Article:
By Connor Lynch
Canada’s new restrictions on accessing antibiotics for livestock were to kick in on Dec. 1.
The new rules were announced last year by Health Canada. Some common antibiotics useful for livestock, such as penicillin and tetracycline, will no longer be available over the counter.
The move was spurred by growing concern over antibiotic resistant bacteria. Though it’s unclear how large a role livestock play in the development of resistance, the government moved to restrict unrestrained access to antibiotics, since more usage accelerates the development of resistant bacteria.
Livestock farmers had been in a unique situation for a long time regarding antibiotic use, said Guelph-based veterinarian Rob Tremblay. “Livestock are about the only industry where you could simply buy antibiotics and use them on animals,” he said.
Without access over-the-counter, farmers will have to rely on veterinarians to access some drugs. Farmers who haven’t already established a good working relationship with a working vet need to as quickly as possible if they want access to any restricted antibiotics.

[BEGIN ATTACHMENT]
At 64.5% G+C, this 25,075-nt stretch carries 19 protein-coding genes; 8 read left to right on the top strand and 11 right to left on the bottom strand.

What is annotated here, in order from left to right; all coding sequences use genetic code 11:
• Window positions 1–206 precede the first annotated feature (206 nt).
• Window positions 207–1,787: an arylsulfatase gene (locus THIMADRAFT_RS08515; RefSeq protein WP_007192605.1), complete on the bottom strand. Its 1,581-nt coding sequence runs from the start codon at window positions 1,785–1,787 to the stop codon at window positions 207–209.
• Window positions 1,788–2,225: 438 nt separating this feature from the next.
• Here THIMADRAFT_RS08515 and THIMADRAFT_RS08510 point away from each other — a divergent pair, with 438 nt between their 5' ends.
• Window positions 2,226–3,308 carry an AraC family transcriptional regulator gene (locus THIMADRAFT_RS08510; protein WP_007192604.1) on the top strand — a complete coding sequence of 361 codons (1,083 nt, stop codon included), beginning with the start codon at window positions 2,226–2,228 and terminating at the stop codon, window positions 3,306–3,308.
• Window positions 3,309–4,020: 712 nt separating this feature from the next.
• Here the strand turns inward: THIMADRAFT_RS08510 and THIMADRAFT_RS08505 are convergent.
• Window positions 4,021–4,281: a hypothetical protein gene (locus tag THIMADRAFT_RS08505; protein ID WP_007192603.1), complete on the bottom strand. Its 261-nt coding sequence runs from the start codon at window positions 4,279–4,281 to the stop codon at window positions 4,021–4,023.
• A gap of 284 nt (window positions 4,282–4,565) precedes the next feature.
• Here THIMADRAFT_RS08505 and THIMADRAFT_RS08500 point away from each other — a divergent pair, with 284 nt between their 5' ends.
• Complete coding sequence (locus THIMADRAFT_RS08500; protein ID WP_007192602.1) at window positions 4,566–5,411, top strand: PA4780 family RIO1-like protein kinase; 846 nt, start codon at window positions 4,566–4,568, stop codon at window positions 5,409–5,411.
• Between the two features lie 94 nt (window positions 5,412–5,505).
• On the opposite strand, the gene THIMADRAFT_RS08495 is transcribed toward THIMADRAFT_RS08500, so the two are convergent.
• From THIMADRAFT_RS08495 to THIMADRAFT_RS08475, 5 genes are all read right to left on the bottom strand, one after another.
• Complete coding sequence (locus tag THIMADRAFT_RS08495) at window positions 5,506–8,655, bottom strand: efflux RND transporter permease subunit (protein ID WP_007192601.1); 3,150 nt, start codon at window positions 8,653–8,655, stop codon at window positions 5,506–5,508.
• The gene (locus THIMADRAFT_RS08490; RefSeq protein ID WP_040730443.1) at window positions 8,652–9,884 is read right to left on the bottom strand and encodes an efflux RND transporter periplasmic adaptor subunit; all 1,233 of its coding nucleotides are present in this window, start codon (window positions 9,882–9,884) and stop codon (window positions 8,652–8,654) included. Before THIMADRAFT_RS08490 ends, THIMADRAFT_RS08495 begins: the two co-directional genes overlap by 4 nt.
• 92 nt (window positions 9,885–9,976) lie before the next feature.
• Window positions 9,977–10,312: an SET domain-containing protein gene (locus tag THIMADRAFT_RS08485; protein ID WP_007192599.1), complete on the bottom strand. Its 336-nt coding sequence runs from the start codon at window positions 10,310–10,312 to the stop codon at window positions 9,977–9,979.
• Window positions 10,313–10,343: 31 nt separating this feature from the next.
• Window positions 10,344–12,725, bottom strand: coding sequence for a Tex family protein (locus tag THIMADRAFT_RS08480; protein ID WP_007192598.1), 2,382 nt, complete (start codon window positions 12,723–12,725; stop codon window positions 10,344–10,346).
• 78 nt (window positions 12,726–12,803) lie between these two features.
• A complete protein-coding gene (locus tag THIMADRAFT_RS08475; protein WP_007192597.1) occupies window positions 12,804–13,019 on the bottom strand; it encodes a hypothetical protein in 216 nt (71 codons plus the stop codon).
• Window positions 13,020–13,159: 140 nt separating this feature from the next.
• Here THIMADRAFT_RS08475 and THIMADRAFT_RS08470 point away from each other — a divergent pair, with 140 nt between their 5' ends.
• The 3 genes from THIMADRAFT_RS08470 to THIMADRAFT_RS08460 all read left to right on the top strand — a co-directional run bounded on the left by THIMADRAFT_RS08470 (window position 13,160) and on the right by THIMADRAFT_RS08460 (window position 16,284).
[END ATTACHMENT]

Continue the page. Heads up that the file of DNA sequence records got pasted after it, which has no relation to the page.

The drugs were organized into four categories, depending on how relevant they are to human medicine and what other drugs are available. Drugs in categories 1, 2, and 3 used to be largely available over the counter, and will now require a prescription for producers to get. There are no restrictions being added onto category four drugs.
It’ll mean extra costs for producers and potential frustrations if farmers can’t get hold of a vet in an emergency, but should be manageable for most, said Dan Ferguson, manager of producer relations for the Beef Farmers of Ontario. For the most part, the BFO is in favour of the changes, he said, saying that with the growing problem of antibiotic-resistant bacteria, it’s good to manage their usage.